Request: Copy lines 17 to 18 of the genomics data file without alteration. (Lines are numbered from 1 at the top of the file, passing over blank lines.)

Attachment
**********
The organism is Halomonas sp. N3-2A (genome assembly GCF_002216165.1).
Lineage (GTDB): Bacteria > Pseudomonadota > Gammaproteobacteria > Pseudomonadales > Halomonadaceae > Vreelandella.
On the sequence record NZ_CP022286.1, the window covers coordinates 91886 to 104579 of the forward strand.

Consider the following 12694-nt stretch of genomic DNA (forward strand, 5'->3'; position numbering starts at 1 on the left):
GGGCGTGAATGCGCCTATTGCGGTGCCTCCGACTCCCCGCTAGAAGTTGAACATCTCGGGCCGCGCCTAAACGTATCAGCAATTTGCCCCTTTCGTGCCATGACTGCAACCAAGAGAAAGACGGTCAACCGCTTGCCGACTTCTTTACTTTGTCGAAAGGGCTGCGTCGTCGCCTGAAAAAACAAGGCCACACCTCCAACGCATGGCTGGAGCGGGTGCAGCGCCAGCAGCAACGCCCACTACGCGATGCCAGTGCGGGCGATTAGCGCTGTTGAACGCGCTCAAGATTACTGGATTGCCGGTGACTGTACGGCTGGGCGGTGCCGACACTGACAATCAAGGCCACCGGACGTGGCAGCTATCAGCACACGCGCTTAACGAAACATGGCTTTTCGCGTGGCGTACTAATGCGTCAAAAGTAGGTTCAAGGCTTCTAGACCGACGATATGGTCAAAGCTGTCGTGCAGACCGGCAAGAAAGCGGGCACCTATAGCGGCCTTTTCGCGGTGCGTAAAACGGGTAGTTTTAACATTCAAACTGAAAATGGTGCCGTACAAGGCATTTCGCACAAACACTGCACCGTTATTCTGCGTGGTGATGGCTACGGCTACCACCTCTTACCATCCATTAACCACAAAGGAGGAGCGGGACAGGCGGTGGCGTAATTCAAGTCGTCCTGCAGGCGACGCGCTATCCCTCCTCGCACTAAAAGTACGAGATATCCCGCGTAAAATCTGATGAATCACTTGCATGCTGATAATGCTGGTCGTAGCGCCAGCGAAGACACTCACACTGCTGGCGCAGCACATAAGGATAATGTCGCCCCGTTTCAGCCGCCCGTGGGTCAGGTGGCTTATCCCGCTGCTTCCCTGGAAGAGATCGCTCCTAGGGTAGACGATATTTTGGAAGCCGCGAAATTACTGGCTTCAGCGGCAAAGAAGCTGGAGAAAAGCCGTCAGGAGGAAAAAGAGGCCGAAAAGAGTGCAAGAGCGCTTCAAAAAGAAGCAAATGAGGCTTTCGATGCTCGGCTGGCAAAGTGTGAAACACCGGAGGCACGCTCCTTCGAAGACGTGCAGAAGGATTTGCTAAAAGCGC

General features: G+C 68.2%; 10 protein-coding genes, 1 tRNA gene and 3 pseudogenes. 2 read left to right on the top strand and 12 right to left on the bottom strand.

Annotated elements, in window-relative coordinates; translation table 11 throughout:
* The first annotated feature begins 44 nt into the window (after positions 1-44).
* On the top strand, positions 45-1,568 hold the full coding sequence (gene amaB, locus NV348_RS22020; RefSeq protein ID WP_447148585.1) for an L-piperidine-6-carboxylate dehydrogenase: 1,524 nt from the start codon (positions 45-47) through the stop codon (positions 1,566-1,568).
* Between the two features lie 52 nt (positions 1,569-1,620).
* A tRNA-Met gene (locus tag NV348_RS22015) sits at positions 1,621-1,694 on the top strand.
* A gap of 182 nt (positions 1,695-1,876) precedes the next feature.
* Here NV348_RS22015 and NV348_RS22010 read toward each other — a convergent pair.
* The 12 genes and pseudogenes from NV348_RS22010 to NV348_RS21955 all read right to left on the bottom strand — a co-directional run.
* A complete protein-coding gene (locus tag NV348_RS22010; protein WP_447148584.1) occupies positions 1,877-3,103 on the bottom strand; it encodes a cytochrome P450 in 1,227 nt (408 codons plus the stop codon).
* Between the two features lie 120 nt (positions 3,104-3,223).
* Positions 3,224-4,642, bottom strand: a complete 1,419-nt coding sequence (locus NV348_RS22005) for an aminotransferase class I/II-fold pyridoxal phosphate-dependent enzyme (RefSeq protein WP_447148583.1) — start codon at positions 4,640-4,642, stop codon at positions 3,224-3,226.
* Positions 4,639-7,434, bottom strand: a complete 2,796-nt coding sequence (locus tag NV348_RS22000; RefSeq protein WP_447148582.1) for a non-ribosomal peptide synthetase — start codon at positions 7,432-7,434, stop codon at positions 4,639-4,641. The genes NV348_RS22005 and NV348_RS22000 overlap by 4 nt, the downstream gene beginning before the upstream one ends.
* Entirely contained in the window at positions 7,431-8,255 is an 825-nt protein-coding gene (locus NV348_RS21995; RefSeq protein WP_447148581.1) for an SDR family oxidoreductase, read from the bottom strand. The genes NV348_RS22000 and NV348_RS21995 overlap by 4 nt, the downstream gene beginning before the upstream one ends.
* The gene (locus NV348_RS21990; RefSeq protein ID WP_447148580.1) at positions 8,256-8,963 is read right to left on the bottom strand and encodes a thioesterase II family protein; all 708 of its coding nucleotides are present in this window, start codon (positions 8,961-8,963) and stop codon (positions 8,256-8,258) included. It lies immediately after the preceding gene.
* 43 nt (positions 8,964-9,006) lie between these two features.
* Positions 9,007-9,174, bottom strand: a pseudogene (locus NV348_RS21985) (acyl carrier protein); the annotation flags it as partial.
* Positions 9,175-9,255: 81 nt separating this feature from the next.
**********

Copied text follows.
* Positions 3,224-4,642, bottom strand: a complete 1,419-nt coding sequence (locus NV348_RS22005) for an aminotransferase class I/II-fold pyridoxal phosphate-dependent enzyme (RefSeq protein WP_447148583.1) — start codon at positions 4,640-4,642, stop codon at positions 3,224-3,226.
* Positions 4,639-7,434, bottom strand: a complete 2,796-nt coding sequence (locus tag NV348_RS22000; RefSeq protein WP_447148582.1) for a non-ribosomal peptide synthetase — start codon at positions 7,432-7,434, stop codon at positions 4,639-4,641. The genes NV348_RS22005 and NV348_RS22000 overlap by 4 nt, the downstream gene beginning before the upstream one ends.